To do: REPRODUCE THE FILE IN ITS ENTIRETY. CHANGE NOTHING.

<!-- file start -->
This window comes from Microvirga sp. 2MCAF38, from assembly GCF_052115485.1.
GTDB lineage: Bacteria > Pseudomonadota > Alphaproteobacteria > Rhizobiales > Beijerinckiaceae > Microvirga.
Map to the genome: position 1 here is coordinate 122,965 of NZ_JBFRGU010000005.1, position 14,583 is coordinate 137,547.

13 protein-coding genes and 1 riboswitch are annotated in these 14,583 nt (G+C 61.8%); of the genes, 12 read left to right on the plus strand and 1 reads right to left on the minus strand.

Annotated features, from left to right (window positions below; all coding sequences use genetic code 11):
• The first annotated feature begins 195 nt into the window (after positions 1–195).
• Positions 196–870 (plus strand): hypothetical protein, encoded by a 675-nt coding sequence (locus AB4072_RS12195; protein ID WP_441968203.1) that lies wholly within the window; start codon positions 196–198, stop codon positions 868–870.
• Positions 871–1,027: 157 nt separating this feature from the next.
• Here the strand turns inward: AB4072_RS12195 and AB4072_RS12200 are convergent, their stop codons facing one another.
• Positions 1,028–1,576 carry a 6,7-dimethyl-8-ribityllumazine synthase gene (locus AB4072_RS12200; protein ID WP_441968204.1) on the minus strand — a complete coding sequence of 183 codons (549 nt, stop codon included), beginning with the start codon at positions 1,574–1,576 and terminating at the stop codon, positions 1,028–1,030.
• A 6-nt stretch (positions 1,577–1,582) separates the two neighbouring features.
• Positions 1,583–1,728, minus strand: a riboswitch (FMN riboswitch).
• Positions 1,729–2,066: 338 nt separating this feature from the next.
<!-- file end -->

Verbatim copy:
This window comes from Microvirga sp. 2MCAF38, from assembly GCF_052115485.1.
GTDB lineage: Bacteria > Pseudomonadota > Alphaproteobacteria > Rhizobiales > Beijerinckiaceae > Microvirga.
Map to the genome: position 1 here is coordinate 122,965 of NZ_JBFRGU010000005.1, position 14,583 is coordinate 137,547.

13 protein-coding genes and 1 riboswitch are annotated in these 14,583 nt (G+C 61.8%); of the genes, 12 read left to right on the plus strand and 1 reads right to left on the minus strand.

Annotated features, from left to right (window positions below; all coding sequences use genetic code 11):
• The first annotated feature begins 195 nt into the window (after positions 1–195).
• Positions 196–870 (plus strand): hypothetical protein, encoded by a 675-nt coding sequence (locus AB4072_RS12195; protein ID WP_441968203.1) that lies wholly within the window; start codon positions 196–198, stop codon positions 868–870.
• Positions 871–1,027: 157 nt separating this feature from the next.
• Here the strand turns inward: AB4072_RS12195 and AB4072_RS12200 are convergent, their stop codons facing one another.
• Positions 1,028–1,576 carry a 6,7-dimethyl-8-ribityllumazine synthase gene (locus AB4072_RS12200; protein ID WP_441968204.1) on the minus strand — a complete coding sequence of 183 codons (549 nt, stop codon included), beginning with the start codon at positions 1,574–1,576 and terminating at the stop codon, positions 1,028–1,030.
• A 6-nt stretch (positions 1,577–1,582) separates the two neighbouring features.
• Positions 1,583–1,728, minus strand: a riboswitch (FMN riboswitch).
• Positions 1,729–2,066: 338 nt separating this feature from the next.